Garry Shilson-Josling, AAP Economist
(Australian Associated Press)
Don’t worry, wage-earners, the RBA’s got your back.
About time too, some might think.
After over four decades of playing with wage inflation, the RBA is now wondering whether it’s been too successful.
Wages rates grew just over two per cent in 2015, their slowest pace since the Australian Bureau of Statistics began compiling the index in 1997.
And with employment growth skewed towards lower-paid work, average weekly earnings rose even less – just 1.2 per cent for adults in full-time jobs.
That was the slowest since 1969 – way back when the figures only showed average male earnings.
That’s an indication of the success of the RBA’s campaign to grind down the expectations of wage and price rises that have fuelled inflation since the mid-1970s
They affect the price rises businesses factor into their plans, the pay rises workers ask for, and what their employers concede.
Managing expectations is the main aim of the two to three per cent inflation target the RBA announced 23 years ago.
It talks loud and long about inflation – rising consumer prices – but its real fear has been a breakout in wages growth.
So it watches the jobs market like a hawk, using higher interest rates to avoid conditions that might allow faster wages growth.
But the minutes of the RBA’s May 3 monetary policy meeting, released on Tuesday, suggest it may have achieved more success than it wanted.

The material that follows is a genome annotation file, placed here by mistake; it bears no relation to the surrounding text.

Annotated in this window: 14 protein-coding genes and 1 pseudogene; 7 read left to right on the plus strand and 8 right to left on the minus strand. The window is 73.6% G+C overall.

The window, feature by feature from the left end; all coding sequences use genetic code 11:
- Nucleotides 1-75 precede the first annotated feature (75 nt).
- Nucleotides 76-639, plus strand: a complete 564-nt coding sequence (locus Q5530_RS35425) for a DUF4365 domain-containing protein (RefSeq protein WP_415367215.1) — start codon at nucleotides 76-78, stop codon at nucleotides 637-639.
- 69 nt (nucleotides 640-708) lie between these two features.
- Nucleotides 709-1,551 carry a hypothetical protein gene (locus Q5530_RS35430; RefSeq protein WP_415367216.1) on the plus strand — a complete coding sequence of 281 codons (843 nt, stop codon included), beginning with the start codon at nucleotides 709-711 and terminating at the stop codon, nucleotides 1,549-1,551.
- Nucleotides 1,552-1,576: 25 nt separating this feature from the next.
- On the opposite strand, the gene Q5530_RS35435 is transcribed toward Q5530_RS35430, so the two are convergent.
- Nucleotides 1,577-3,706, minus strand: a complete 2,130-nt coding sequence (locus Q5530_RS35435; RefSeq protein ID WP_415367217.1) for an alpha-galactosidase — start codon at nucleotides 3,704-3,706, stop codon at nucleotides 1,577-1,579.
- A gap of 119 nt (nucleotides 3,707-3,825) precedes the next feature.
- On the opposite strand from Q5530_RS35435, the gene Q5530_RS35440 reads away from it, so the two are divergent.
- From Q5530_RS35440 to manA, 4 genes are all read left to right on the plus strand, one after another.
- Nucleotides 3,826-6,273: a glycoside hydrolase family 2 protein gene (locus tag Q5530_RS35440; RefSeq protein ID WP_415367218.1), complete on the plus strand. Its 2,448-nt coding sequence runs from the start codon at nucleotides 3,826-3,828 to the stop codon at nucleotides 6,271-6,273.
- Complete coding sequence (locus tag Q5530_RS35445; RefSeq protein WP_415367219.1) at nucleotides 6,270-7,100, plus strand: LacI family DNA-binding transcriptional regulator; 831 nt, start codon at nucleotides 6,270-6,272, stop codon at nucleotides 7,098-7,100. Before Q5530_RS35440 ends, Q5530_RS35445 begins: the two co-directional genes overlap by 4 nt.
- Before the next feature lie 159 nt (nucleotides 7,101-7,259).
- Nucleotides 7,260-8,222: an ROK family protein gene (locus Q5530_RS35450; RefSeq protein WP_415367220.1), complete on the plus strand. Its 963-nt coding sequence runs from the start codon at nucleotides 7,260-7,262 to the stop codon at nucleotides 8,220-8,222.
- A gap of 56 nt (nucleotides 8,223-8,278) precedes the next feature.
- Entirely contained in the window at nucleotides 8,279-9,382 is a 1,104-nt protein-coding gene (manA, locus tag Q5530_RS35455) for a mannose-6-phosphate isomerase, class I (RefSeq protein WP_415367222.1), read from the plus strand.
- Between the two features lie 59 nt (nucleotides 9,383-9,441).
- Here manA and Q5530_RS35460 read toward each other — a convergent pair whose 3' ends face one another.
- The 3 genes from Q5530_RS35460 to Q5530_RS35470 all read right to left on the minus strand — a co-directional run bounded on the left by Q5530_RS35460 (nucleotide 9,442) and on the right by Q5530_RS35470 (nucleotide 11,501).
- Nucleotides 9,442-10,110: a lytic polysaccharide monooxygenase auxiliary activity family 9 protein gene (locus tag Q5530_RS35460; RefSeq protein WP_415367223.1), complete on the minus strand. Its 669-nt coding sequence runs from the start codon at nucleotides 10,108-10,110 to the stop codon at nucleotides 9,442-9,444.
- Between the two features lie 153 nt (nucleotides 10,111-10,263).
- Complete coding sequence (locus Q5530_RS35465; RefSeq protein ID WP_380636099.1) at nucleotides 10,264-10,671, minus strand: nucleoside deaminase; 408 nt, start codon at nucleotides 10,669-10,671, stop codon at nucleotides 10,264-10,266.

Wages growth of two per cent or less is simply not compatible with inflation in the two to three per cent range over the long haul: it’s too slow.
The central bank said wages growth should pick up late in its two-year forecast period, in line with a forecast improvement in the jobs market.
“In addition, information from the Bank’s business liaison suggested that firms generally had been unwilling to make offers of wage growth below two per cent.”
But with private sector wage rates rising by exactly two per cent through 2015, perhaps many businesses are too busy playing hardball with their staff to liaise with the RBA.
In any case, the RBA does recognise that things could get even grimmer for wage-slaves.
“But if inflation was to be persistently lower than previously forecast, it was possible that, in time, this could be reflected in lower wage growth,” the RBA said.
That concern prompted the RBA to boost the economy with an interest rate cut earlier this month.
And it’s why – although it did not say as much – there’s a good chance the RBA will try to revive the unconscious mole with another interest rate cut if it looks as though wage and price rises are continuing to lose momentum.
March quarter wage price index data on Wednesday will be an important pointer, although the June quarter inflation figures on July 27 look more likely to be the key.